Thirdly, Lindzen and Choi plot a time regression of change in TOA energy flux due to cloud cover changes vs. sea surface temperature changes.  They find larger negative slopes in their regression when cloud changes happen before surface temperature changes, vs. positive slopes when temperature changes happen first, and thus conclude that clouds must be causing global warming.

However, Dessler also plots climate model results and finds that they also simulate negative time regression slopes when cloud changes lead temperature changes.  Crucially, sea surface temperatures are specified by the models.  This means that in these models, clouds respond to sea surface temperature changes, but not vice-versa.  This suggests that the lagged result first found by Lindzen and Choi is actually a result of variations in atmospheric circulation driven by changes in sea surface temperature, and contrary to Lindzen's claims, is not evidence that clouds are causing climate change, because in the models which successfully replicate the cloud-temperature lag, temperatures cannot be driven by cloud changes.

2011 Repeat

Lindzen and Choi tried to address some of the criticisms of their 2009 paper in a new version which they submitted in 2011 (LC11), after Lindzen himself went as far as to admit that their 2009 paper contained "some stupid mistakes...It was just embarrassing."  However, LC11 did not address most of the main comments and contradictory results from their 2009 paper.

Lindzen and Choi first submitted LC11 to the Proceedings of the National Academy of Sciences (PNAS) after adding some data from the Clouds and the Earth’s Radiant Energy System (CERES).

PNAS editors sent LC11 out to four reviewers, who provided comments available here.  Two of the reviewers were selected by Lindzen, and two others by the PNAS Board.  All four reviewers were unanimous that while the subject matter of the paper was of sufficient general interest to warrant publication in PNAS, the paper was not of suitable quality, and its conclusions were not justified.  Only one of the four reviewers felt that the procedures in the paper were adequately described.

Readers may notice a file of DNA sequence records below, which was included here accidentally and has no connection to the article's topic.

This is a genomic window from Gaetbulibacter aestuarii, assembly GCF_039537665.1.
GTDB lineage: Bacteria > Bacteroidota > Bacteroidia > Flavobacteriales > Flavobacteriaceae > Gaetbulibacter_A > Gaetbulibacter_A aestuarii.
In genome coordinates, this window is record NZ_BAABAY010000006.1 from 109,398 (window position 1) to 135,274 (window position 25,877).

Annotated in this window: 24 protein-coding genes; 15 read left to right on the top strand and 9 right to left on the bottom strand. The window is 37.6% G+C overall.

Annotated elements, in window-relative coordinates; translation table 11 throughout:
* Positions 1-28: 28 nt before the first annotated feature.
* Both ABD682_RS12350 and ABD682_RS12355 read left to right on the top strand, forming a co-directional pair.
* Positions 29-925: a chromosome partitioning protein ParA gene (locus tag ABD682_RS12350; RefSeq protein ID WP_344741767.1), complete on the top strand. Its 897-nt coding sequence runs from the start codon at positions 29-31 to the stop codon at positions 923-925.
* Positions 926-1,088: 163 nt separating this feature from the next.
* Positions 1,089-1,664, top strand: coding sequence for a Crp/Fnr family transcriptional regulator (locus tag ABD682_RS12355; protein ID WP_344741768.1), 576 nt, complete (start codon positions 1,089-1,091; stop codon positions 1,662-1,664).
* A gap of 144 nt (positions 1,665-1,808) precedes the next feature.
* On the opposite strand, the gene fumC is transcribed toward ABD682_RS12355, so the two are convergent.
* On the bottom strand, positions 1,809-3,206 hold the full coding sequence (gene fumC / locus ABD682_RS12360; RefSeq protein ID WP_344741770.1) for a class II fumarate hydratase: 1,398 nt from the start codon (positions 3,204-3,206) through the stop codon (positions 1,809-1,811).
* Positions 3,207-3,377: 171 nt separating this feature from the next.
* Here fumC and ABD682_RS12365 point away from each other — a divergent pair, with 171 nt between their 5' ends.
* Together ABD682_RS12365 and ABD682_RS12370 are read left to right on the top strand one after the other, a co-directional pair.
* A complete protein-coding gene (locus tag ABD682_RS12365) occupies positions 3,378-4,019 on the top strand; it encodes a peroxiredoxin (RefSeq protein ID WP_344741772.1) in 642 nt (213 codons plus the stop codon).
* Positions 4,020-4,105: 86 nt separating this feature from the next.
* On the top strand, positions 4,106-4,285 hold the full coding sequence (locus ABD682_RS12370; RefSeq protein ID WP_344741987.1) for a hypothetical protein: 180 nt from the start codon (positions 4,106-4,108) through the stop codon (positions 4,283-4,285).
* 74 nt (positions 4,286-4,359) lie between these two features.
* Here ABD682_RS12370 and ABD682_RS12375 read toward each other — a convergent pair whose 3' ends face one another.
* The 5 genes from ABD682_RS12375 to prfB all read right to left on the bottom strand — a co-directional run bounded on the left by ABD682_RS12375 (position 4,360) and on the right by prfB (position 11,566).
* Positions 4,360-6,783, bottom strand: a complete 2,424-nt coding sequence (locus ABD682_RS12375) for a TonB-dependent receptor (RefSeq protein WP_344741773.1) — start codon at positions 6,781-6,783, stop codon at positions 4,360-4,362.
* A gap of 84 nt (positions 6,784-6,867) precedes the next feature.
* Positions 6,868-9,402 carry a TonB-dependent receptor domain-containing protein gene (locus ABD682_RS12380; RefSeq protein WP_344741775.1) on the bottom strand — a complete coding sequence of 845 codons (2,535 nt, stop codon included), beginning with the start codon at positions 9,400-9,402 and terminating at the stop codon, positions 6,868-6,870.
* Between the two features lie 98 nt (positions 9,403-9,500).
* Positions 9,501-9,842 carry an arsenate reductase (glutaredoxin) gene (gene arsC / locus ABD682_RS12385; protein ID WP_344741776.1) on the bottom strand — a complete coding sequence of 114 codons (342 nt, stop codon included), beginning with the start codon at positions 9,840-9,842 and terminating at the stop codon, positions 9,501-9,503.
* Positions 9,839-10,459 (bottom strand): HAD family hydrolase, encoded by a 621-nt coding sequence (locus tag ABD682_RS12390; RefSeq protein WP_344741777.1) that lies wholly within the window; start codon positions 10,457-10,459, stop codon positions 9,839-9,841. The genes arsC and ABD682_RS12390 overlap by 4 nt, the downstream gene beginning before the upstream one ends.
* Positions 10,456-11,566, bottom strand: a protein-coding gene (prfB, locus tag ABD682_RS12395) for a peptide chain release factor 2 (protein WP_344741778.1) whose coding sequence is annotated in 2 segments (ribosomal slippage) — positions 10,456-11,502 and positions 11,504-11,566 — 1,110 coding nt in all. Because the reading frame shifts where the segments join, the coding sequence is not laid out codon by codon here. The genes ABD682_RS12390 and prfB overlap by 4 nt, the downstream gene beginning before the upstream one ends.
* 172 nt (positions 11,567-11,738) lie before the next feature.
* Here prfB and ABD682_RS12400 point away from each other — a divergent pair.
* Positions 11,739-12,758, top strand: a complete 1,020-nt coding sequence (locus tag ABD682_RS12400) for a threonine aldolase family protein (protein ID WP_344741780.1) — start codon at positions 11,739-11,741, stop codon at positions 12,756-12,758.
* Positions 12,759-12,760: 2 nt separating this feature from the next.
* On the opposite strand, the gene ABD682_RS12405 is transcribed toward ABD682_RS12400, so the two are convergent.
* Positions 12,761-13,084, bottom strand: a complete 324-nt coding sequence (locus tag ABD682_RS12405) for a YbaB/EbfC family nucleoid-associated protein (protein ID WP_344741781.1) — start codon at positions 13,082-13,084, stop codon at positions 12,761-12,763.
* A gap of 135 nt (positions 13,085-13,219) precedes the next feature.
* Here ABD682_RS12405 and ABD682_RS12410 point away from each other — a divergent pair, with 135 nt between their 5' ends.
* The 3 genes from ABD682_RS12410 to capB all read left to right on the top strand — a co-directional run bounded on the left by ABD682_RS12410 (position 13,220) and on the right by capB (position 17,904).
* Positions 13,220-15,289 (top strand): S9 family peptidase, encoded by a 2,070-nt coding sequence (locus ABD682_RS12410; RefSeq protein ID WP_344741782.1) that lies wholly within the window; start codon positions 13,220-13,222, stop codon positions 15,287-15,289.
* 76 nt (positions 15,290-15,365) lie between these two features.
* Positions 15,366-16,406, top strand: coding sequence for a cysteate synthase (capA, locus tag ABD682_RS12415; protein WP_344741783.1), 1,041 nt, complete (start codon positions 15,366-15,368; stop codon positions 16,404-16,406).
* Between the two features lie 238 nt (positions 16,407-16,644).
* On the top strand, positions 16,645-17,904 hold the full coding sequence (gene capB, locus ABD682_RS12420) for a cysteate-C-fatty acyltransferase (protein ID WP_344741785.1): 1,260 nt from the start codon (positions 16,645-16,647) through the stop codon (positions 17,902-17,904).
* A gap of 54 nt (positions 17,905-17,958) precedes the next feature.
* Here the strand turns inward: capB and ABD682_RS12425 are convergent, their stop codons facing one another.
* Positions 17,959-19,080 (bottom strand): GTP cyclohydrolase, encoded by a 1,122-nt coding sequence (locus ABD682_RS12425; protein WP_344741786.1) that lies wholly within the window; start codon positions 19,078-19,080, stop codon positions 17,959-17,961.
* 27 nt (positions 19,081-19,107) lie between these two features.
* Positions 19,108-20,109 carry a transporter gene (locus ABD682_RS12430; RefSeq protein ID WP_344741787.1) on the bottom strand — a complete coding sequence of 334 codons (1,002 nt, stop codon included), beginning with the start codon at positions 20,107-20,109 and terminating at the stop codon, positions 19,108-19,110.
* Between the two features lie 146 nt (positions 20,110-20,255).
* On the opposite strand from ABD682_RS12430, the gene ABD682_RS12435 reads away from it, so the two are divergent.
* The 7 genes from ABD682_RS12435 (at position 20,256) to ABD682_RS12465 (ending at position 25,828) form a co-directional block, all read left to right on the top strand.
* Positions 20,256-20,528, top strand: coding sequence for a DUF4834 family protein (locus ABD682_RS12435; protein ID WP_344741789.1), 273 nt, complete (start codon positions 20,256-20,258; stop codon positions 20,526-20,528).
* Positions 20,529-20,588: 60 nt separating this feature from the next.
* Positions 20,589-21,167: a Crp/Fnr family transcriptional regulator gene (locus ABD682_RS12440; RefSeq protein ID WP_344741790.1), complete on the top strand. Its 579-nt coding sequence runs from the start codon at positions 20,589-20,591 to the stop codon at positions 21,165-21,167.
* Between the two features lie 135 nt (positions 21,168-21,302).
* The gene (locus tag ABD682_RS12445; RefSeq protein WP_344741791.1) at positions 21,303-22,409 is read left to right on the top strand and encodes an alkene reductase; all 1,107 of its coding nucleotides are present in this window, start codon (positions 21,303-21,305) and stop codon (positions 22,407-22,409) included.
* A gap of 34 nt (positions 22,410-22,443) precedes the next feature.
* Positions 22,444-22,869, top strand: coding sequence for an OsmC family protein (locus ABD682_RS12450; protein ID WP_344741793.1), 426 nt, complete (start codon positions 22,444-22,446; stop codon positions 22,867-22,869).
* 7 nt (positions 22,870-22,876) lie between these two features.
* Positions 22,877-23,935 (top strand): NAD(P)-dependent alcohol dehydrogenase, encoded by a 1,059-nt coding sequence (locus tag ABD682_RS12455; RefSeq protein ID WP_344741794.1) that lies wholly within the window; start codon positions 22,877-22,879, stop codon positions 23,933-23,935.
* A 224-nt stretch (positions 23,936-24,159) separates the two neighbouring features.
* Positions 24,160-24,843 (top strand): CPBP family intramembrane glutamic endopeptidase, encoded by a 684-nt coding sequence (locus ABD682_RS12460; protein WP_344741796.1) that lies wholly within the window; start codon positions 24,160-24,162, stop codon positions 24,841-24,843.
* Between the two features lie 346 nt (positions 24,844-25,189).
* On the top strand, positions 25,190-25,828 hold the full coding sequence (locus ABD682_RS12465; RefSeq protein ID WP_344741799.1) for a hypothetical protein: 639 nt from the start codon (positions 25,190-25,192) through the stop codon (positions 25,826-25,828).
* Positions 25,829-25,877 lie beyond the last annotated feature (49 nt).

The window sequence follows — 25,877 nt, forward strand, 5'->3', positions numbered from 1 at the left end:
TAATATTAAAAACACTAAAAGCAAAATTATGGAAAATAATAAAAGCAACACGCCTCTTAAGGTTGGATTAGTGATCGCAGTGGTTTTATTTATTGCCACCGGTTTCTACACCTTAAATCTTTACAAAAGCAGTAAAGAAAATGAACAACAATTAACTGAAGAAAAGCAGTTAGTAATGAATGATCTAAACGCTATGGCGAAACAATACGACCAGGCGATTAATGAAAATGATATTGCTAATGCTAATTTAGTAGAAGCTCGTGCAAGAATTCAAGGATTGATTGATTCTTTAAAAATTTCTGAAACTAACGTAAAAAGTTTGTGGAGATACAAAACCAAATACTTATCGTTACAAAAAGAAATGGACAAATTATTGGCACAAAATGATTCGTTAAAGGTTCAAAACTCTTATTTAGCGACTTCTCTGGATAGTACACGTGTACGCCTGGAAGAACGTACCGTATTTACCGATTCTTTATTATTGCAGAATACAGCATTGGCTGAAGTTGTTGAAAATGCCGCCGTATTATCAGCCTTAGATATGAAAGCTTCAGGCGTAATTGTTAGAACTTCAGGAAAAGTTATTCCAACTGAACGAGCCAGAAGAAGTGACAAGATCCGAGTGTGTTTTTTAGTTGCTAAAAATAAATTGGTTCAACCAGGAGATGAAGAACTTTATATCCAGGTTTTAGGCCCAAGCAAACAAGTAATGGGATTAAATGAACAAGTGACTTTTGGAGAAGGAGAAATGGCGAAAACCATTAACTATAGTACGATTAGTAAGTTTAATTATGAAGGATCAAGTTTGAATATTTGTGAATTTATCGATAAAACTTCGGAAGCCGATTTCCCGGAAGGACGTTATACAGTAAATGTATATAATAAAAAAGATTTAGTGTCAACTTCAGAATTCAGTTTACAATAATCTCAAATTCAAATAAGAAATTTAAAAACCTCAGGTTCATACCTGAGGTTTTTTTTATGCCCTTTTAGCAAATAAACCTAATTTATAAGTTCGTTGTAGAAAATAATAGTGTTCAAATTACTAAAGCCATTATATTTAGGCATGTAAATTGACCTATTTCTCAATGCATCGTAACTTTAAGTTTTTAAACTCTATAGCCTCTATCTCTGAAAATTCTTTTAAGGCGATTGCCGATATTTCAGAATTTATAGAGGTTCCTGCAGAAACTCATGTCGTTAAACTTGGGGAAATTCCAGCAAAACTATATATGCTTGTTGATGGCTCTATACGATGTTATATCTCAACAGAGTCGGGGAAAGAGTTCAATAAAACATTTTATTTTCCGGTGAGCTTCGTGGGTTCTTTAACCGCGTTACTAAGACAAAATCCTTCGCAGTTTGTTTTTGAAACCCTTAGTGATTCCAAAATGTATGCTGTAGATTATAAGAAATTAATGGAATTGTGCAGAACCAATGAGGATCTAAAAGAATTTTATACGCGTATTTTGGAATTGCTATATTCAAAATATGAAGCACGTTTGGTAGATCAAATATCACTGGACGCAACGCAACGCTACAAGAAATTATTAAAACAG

As PNAS Reviewer 1 commented,

"The paper is based on...basic untested and fundamentally flawed assumptions about global climate sensitivity"

These remaining flaws in LC11 included:

  • Assuming that that correlations observed in the tropics reflect global climate feedbacks.
  • Focusing on short-term local tropical changes which might not be representative of equilibrium climate sensitivity, because for example the albedo feedback from melting ice at the poles is obviously not reflected in the tropics.
  • Inadequately explaining methodology in the paper in sufficient detail to reproduce their analysis and results.
  • Failing to explain the many contradictory results using the same or similar data (Trenberth, Chung, Murphy, and Dessler).
  • Treating clouds as an internal initiator of climate change, as opposed to treating cloud changes solely as a climate feedback (as most climate scientists do) without any real justification for doing so. 

As a result of these fundamental problems, PNAS rejected the paper, which Lindzen and Choi subsequently got published in a rather obscure Korean journal, the Asia-Pacific Journal of Atmospheric Science. 

Wholly Debunked

A full understanding of climate requires we take into account the full body of evidence. In the case of climate sensitivity and satellite data, it requires a global dataset, not just the tropics. Stepping back to take a broader view, a single paper must also be seen in the context of the full body of peer-reviewed research. A multitude of papers looking at different periods in Earth's history independently and empirically converge on a consistent answer - climate sensitivity is around 3°C implying net positive feedback.

Last updated on 6 July 2012 by dana1981. View Archives

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Further viewing

Andrew Dessler explains in relatively simple and short terms the results from his 2011 paper:

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Comments 251 to 275 out of 483:

  1. In the absence of power from the Sun, the climate would change; therefore, by definition, power from the Sun is forcing the climate. Whether a particular forcing is constant or variable, doesn't make it any less of (or something other than) a forcing.
  2. Eric, "Regardless, as I showed in 208 the "gain" term in the paper in #150 does not use the aphelion to perihelion cycle." It's included in the solar input (Psun), which varies according to perihelion/aphelion. 'Psun' is the total power from the Sun and varies - it's not a constant. "The cyclical solar change is not considered in calculating gain." This isn't correct. It's automatically considered because the post albedo power is the incoming solar power minus the albedo and each varies. The gain is based on the aggregate measure of the two, which includes the increased and decreased solar power at perihelion/aphelion, as well as the changes in the albedo. "To put it another way, the gain is not being used to calculate earth's response to the solar change that you and I call forcing." Yes it is. That is in fact precisely what the gain is calculating, albeit albedo adjusted.